Mystery K.O, DAHL The Fourth Man

ISBN 13: 9780571230914

The Fourth Man

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9780571230914: The Fourth Man

Internationally renowned author Kjell Ola Dahl has attained cult status in his home country of Norway with his sharp, riveting bestsellers. Now, with his gripping and intelligent novel The Fourth Man, the master of Norwegian crime writing is crossing the Atlantic.

In the course of a routine police raid, Detective Inspector Frank Frølich of the Oslo Police saves Elizabeth Faremo from getting inadvertently caught in the crossfire.  Some weeks later, Frølich coincidentally runs into her again—but their ensuing affair is no accident. By the time he learns that she is no stranger—but rather the sister of a wanted member of a larceny gang—it is already too late.

In the middle of one night, Frølich receives a call that a young guard has been killed in the course of a robbery. Scrambling to respond, he realizes that Elizabeth is no longer in his bed. In a turn of events cryptic, erotic, and complex, he finds himself a prime murder suspect and under the watch of his doubting colleagues. Led through the dark underworld of Oslo, Frølich must find out if he is being used . . . before his life unravels beyond repair. 

The Fourth Man is a sexy, fast-paced psychological thriller that puts a modern twist on the classic noir story of the femme fatale. K.O. Dahl has crafted a dark, poetic, and incredibly complex crime novel for his US debut—the first in a series of detective novels from this rising international mystery star.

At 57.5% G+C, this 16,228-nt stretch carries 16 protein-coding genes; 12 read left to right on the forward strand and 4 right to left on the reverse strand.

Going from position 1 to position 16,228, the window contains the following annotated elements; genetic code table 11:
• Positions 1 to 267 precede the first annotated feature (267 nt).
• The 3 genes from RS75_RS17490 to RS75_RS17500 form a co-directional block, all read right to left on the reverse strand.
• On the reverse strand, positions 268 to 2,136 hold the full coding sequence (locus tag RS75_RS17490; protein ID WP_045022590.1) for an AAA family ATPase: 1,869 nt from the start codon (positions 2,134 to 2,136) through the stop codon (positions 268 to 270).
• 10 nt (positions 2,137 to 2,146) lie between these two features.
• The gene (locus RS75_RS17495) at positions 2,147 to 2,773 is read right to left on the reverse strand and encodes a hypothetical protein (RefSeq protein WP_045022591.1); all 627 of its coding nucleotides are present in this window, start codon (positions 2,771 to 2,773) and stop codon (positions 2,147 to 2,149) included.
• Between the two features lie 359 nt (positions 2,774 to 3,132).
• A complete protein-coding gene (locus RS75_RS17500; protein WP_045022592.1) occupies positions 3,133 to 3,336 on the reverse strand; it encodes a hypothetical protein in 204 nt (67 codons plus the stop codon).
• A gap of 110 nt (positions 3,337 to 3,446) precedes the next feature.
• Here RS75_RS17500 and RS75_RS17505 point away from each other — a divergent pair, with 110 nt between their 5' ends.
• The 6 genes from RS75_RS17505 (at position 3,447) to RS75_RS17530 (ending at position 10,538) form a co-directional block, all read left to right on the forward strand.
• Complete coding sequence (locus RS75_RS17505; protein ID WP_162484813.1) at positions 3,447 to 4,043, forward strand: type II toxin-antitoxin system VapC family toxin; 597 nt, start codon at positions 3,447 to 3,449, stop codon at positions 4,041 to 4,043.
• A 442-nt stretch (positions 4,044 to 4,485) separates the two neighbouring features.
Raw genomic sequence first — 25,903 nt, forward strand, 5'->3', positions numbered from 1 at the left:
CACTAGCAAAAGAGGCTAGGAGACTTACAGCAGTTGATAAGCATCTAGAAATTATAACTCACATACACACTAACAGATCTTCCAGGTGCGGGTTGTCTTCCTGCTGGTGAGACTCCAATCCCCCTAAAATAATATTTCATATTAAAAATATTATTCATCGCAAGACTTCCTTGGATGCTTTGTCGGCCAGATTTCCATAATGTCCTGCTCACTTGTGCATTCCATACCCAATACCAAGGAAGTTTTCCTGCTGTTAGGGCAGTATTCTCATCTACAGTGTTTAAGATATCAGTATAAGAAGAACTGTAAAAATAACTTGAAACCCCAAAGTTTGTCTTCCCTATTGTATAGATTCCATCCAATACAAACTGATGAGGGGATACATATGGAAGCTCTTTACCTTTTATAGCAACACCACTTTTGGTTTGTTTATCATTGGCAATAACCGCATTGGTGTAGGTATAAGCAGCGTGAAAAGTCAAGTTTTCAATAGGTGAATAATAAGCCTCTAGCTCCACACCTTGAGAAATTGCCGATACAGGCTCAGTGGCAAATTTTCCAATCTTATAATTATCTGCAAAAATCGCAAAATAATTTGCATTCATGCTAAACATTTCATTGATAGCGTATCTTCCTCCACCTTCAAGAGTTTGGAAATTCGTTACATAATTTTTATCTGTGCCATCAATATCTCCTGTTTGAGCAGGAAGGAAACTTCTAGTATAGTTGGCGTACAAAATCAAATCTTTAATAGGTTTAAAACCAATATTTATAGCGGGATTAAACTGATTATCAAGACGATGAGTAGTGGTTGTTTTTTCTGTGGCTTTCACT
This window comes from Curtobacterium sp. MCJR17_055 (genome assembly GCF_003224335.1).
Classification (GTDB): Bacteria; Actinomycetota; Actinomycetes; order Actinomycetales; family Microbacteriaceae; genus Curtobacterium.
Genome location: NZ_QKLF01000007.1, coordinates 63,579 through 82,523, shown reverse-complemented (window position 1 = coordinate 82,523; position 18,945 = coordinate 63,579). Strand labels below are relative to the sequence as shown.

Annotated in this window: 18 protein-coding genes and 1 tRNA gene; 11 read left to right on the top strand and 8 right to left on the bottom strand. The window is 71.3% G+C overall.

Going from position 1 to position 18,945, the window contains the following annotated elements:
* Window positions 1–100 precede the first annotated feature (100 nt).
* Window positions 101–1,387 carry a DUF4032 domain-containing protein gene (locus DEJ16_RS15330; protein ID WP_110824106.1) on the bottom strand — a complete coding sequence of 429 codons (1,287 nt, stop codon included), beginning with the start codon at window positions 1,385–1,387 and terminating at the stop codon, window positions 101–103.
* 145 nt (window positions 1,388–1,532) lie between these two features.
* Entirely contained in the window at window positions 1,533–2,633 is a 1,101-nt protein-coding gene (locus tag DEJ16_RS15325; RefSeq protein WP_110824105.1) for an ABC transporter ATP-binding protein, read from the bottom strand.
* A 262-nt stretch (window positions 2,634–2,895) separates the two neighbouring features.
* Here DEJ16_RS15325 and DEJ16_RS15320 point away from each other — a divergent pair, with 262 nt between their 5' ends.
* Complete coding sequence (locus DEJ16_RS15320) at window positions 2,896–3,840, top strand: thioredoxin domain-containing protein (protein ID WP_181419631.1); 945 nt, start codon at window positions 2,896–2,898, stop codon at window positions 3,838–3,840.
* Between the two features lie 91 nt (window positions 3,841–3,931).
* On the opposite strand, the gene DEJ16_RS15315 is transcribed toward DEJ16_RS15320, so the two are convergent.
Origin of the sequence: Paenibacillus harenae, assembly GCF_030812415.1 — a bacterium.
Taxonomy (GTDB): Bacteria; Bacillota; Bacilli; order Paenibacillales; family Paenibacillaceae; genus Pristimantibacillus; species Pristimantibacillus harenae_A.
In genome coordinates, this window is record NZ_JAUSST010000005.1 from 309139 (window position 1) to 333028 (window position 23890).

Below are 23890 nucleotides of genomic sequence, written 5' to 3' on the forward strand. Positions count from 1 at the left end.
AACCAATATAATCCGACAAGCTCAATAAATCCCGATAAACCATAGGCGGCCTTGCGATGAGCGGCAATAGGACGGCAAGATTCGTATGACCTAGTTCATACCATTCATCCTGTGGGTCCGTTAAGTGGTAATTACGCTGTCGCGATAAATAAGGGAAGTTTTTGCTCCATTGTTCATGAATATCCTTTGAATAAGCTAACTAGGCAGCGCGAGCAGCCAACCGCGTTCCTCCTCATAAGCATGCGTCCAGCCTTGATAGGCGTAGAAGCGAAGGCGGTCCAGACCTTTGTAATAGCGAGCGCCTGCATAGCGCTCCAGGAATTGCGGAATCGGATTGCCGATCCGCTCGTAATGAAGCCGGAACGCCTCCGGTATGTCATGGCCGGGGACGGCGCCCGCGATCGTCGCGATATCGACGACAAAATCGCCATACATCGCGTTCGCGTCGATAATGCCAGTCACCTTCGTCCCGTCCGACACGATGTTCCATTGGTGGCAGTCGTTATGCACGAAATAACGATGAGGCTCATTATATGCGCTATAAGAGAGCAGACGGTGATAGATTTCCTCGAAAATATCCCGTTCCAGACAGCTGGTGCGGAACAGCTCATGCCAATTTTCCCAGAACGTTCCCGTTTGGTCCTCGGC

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About the Author:

The highly acclaimed and award-winning crime writer K.O. DAHL’s popular crime series is now rapidly becoming an international success, and critics around the world have labeled him as Norway’s answer to Henning Mankell. Dahl has been awarded with the Riverton Prize, and has received nominations for Glasnyckeln (The Glass Key), the Brage Literary Prize, and the Martin Beck Award.

Excerpt. © Reprinted by permission. All rights reserved.:

Chapter 1
Two men had stopped outside the gate. Time to check them out. Frank Frølich skipped down the last two steps, went through the gateway, past the two men and out into the street. They didn’t react. He thought: They should have reacted. Why didn’t they react? He shoved his hands deep into his jacket pockets and with lowered eyes continued walking. In the window of the fishmonger’s, a man was shovelling ice into a polystyrene box. He shot a quick glance back over his shoulder. Neither of the men was taking any notice. They were still fidgeting with their rosary beads. One of them said something and both burst into laughter.
A rusty cycle stand creaked. A woman was pushing her bicycle into it. She walked past the boxes of vegetables on display. She opened the door to Badir’s shop. The bell over the door jingled. The door closed behind her.
Frank Frølich felt as though some wild beast were gnawing at his stomach: a customer in the shop? Uh-oh. That wasn’t supposed to happen at all.
He leapt into the road. A car braked sharply. The car behind hooted its horn and almost crashed into it. Frank Frølich ran up the pavement. He passed the bicycle, the boxes of mushrooms, grapes, lettuce and peppers – went through the door into the shop, which smelt like a rotten-apple cellar with the added sickly-sweet odour of oil.